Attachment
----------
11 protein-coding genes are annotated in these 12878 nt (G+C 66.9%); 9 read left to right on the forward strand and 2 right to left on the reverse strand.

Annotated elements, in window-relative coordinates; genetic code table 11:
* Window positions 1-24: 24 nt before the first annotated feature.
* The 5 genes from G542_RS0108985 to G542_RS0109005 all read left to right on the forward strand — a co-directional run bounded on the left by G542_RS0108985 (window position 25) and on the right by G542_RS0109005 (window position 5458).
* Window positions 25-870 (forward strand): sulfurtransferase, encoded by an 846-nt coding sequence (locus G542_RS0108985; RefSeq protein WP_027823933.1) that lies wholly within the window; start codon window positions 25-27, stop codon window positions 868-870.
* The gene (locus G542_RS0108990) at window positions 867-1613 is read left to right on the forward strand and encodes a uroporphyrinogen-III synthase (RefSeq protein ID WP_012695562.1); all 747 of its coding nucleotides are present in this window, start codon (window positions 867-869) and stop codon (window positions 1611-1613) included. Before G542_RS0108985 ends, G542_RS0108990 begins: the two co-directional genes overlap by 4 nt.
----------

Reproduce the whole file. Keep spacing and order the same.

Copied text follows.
11 protein-coding genes are annotated in these 12878 nt (G+C 66.9%); 9 read left to right on the forward strand and 2 right to left on the reverse strand.

Annotated elements, in window-relative coordinates; genetic code table 11:
* Window positions 1-24: 24 nt before the first annotated feature.
* The 5 genes from G542_RS0108985 to G542_RS0109005 all read left to right on the forward strand — a co-directional run bounded on the left by G542_RS0108985 (window position 25) and on the right by G542_RS0109005 (window position 5458).
* Window positions 25-870 (forward strand): sulfurtransferase, encoded by an 846-nt coding sequence (locus G542_RS0108985; RefSeq protein WP_027823933.1) that lies wholly within the window; start codon window positions 25-27, stop codon window positions 868-870.
* The gene (locus G542_RS0108990) at window positions 867-1613 is read left to right on the forward strand and encodes a uroporphyrinogen-III synthase (RefSeq protein ID WP_012695562.1); all 747 of its coding nucleotides are present in this window, start codon (window positions 867-869) and stop codon (window positions 1611-1613) included. Before G542_RS0108985 ends, G542_RS0108990 begins: the two co-directional genes overlap by 4 nt.